The discovery of a living coelacanth specimen in 1938 was remarkable, as this lineage of lobe-finned fish was thought to have become extinct 70 million years ago. The modern coelacanth looks remarkably similar to many of its ancient relatives, and its evolutionary proximity to our own fish ancestors provides a glimpse of the fish that first walked on land. Here we report the genome sequence of the African coelacanth, Latimeria chalumnae. Through a phylogenomic analysis, we conclude that the lungfish, and not the coelacanth, is the closest living relative of tetrapods. Coelacanth protein-coding genes are significantly more slowly evolving than those of tetrapods, unlike other genomic features. Analyses of changes in genes and regulatory elements during the vertebrate adaptation to land highlight genes involved in immunity, nitrogen excretion and the development of fins, tail, ear, eye, brain and olfaction. Functional assays of enhancers involved in the fin-to-limb transition and in the emergence of extra-embryonic tissues show the importance of the coelacanth genome as a blueprint for understanding tetrapod evolution.
|Number of pages||6|
|State||Published - Apr 18 2013|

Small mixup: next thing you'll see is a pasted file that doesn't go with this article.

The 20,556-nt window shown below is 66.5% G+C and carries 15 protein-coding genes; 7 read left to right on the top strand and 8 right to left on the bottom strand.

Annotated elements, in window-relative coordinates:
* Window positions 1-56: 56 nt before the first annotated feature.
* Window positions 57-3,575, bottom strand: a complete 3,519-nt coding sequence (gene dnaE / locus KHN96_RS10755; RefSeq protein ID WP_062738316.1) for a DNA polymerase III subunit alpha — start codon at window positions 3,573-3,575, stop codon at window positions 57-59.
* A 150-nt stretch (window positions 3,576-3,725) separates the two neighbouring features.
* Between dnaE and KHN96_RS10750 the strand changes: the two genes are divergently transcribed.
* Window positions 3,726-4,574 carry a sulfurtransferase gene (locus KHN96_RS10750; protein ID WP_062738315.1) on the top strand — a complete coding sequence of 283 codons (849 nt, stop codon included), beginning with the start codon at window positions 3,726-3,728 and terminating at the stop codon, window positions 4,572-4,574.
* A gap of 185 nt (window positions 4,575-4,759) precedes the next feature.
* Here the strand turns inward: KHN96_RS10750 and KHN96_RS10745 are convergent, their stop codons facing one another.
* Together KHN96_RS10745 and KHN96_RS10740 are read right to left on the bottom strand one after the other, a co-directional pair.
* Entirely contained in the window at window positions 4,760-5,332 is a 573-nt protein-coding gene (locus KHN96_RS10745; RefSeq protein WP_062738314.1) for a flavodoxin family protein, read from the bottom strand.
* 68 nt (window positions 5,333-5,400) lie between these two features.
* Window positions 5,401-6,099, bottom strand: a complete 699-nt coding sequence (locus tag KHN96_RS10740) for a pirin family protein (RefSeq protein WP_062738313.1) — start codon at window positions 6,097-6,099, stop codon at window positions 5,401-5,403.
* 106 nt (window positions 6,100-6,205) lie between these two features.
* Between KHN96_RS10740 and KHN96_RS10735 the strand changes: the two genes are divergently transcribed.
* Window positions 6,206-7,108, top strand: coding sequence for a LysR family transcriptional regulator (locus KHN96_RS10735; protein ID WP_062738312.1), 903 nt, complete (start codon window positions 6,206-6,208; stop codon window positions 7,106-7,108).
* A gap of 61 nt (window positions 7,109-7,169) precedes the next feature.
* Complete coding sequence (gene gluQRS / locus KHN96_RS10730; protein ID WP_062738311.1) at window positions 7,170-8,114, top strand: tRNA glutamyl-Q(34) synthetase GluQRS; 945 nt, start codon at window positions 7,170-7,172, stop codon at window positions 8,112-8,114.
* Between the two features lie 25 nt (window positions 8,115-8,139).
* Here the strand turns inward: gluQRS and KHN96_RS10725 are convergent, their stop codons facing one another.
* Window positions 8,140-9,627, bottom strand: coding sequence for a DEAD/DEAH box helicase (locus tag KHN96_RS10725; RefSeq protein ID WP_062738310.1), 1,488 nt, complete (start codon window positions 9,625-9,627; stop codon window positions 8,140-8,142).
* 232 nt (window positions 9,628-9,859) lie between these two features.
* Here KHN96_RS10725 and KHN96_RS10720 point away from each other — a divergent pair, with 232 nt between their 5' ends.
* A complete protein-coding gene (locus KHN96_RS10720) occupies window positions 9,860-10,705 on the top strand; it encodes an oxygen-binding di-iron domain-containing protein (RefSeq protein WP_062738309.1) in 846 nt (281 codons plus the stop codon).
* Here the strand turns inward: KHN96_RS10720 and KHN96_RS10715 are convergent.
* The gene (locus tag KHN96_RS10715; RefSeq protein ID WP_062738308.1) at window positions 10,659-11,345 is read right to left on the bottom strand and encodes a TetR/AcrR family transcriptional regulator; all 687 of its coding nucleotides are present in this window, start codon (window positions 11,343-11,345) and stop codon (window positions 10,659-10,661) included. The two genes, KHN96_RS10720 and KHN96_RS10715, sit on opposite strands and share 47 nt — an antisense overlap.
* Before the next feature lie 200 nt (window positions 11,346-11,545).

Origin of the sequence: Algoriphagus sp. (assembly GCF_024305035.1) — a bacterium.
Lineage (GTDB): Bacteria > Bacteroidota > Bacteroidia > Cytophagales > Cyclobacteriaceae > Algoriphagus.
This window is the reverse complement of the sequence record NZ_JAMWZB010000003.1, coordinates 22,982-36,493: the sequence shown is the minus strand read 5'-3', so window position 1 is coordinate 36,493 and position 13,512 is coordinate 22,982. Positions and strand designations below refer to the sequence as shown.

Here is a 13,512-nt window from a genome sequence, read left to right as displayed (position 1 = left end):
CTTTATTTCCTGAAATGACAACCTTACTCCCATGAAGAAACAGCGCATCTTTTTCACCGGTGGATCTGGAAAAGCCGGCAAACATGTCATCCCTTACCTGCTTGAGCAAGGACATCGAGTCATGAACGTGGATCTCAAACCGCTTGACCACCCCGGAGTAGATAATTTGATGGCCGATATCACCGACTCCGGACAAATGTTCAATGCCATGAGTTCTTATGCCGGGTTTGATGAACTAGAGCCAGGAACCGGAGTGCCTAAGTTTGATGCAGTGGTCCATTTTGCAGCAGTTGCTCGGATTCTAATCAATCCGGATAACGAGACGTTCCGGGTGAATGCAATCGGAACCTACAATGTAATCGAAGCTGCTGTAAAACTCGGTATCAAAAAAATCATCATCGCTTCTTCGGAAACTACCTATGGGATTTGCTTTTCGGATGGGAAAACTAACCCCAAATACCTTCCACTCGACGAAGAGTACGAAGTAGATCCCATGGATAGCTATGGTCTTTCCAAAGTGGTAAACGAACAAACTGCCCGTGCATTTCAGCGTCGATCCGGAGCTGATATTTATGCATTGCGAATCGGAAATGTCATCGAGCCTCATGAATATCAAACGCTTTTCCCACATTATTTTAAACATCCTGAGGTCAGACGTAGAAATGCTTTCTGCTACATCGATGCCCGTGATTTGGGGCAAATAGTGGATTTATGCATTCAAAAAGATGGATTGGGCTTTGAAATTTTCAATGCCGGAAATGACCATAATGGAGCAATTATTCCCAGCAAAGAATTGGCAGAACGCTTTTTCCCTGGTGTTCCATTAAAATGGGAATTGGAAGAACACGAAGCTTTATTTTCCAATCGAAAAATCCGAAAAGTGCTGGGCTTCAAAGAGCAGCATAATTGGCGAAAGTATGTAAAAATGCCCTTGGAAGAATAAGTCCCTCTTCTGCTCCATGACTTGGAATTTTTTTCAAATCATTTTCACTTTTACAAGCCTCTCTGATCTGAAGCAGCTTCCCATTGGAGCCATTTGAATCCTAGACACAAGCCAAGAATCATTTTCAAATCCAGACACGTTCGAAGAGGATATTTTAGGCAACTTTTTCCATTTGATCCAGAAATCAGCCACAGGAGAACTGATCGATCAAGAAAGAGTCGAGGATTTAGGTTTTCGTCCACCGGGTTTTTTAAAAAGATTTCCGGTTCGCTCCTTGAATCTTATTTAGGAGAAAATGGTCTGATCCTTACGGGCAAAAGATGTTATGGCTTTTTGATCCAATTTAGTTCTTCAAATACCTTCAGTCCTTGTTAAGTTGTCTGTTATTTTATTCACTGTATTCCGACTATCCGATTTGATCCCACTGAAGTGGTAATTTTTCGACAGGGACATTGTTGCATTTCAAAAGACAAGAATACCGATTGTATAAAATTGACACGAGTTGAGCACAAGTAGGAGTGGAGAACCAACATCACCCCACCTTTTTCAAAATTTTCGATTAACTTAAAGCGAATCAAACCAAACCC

Bibliographical noteFunding Information:
Acknowledgements Acquisition and storage of Latimeria chalumnae samples was supported by grants from the African Coelacanth Ecosystem Programme of the South African National Department of Science and Technology. Generation of the Latimeria chalumnae and Protopterus annectens sequences by the Broad Institute of the Massachusetts Institute of Technology (MIT) and Harvard University was supported by grants from the National Human Genome Research Institute (NHGRI). K.L.T. is the recipient of a EURYI award from the European Science Foundation. We would also like to thank the Genomics Sequencing Platform of the Broad Institute for sequencing the L. chalumnae genome and L. chalumnae and P. annectens transcriptomes, S. Ahamada, R. Stobbs and the Association pour le Protection de Gombesa (APG) for their help in obtaining coelacanth samples, Y. Zhao for the use of data from Rana chensinensis, and L. Gaffney, C. Hamilton and J. Westlund for assistance with figure preparation.
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